If you’re going to lose your shit, it should be in a Saltgrass Steakhouse.

The seats are fake leather and tears just roll right off. The bathroom has lots of paper towels and they are usually located near the bar, where oftentimes there are already people crying anyway. They also have hooks on the door to hang your purse, in case you’re hit with a sudden wave of self-respect and decide it best to move into a stall.

My doctor is amazing. She’s incredibly smart. She’s actually the leading expert in the world for my sort of cancer and today she saw something. She held my hands because she knows I’m a basket case and told me this was par for the course. 30-40% of the time there is a local reoccurrence.

We’re going to do some more chemo. If the chemo doesn’t work we’ll do another surgery. She still wants me to have another baby.

Maybe, just put it off a bit.

If I said I wasn’t scared I’d be lying, but I’m only scared for her. In the 32 hours since I’ve last seen my daughter, since I’ve held her, I’ve talked to her 5 times. I’ve thought about her 5000.

Nothing is scarier to me than the pain she’ll feel if I miss the moments moms are supposed to be there for. A tumor has nothing on disappointing her.

I wash my hands and grab my purse. I walk back to the man waiting for me at a table set for two. We’re almost the only ones in here. Nobody eats lunch at 10:45, In fact I’m not even hungry — I just needed to be around him for a little longer before my flight.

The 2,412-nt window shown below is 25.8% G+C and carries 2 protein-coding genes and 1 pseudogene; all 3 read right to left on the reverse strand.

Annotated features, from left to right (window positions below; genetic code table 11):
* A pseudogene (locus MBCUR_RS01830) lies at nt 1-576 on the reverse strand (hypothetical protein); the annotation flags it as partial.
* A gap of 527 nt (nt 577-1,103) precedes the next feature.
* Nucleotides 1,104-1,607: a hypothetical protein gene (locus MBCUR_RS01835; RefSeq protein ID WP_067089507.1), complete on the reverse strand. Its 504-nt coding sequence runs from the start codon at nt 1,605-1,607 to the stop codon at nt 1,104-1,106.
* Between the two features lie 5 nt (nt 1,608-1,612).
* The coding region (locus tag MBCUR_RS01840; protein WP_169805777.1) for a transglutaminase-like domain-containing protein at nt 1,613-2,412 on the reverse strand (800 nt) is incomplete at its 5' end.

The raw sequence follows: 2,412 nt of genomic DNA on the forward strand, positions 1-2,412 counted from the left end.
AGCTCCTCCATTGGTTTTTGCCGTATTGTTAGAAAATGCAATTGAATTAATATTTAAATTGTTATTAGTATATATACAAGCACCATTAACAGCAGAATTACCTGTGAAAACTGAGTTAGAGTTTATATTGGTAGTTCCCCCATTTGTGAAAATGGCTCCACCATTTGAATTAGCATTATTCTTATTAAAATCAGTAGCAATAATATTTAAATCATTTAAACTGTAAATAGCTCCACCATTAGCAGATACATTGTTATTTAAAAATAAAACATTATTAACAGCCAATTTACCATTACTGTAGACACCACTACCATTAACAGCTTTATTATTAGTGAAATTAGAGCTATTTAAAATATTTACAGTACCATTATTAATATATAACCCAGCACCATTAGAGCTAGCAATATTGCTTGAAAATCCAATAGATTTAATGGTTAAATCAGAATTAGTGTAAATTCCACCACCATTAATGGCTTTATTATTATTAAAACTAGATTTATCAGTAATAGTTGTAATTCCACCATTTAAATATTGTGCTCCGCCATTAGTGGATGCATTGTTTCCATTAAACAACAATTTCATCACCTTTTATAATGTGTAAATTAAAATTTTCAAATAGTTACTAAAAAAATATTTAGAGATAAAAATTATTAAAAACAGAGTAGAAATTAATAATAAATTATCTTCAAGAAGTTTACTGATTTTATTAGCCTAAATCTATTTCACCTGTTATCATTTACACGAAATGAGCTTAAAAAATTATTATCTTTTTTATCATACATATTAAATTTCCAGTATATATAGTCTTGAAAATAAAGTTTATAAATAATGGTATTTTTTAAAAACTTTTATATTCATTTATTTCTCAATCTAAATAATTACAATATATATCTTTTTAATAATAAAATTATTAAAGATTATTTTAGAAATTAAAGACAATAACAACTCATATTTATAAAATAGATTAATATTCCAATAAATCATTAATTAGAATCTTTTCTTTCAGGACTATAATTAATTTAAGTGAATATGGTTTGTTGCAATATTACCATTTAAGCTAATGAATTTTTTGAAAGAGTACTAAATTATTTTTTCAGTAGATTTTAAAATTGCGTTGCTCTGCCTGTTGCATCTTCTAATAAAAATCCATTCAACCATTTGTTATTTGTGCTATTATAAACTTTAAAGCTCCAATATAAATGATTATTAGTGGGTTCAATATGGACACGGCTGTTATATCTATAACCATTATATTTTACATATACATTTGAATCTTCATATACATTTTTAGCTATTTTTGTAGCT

I never really look at him. I never really look at the people I’ve known forever. Once I know someone, really know them, their face becomes irrelevant. They are always fuzzed over by a cloud of positive thoughts. I won’t notice a new haircut, a nose job, or even a pregnancy, unless I see it in a picture. Or somebody hands me a baby.

His hair is all salt now. The only pepper, fresh ground and sitting on the table. His glasses are down, so he can read off his phone. His nose hooks at the end just slightly, like mine, and like his mother’s before him. A permanent crease he just woke up with one morning, runs up the side of his face.

He’s been with me from the beginning and even though it scares me, he hopes he’ll be gone way before my end.

He is my safe place in the way only dads can be, and I love him entirely and completely for it.

I sit, and before he can hide it with a smile, I see the look in his eyes. He’s scared. He’s worried. He would do anything to make this not be real.

And I recognize that look. From all the nights alone in the bathroom sitting in front of the mirror. From all the times I’ve seen it in my own eyes when I think about my daughter.

And all at once, I’m overwhelmed by the love sitting across from me. A love I didn’t understand until I knew it myself.

If you’re going to lose your shit, it should be in a Saltgrass Steakhouse.

With someone who loves you more than you ever, ever knew.

Liza Dora is an author, illustrator, teacher, mother, wife, blogger, and the owner of the eponymous Liza Dora Books. Her writing has been in publications around the world and her books have been featured in both media and print. She’s sold books in over ten different countries and her titles have been both Amazon Hot New Releases and Amazon Bestsellers in their respective categories. You can Shop Liza's Books on Amazon (affiliate) or at Find designs, curriculum, and more from Liza at Or get Liza's help in building your own online blog or business at ADORAHOUSE MEDIA.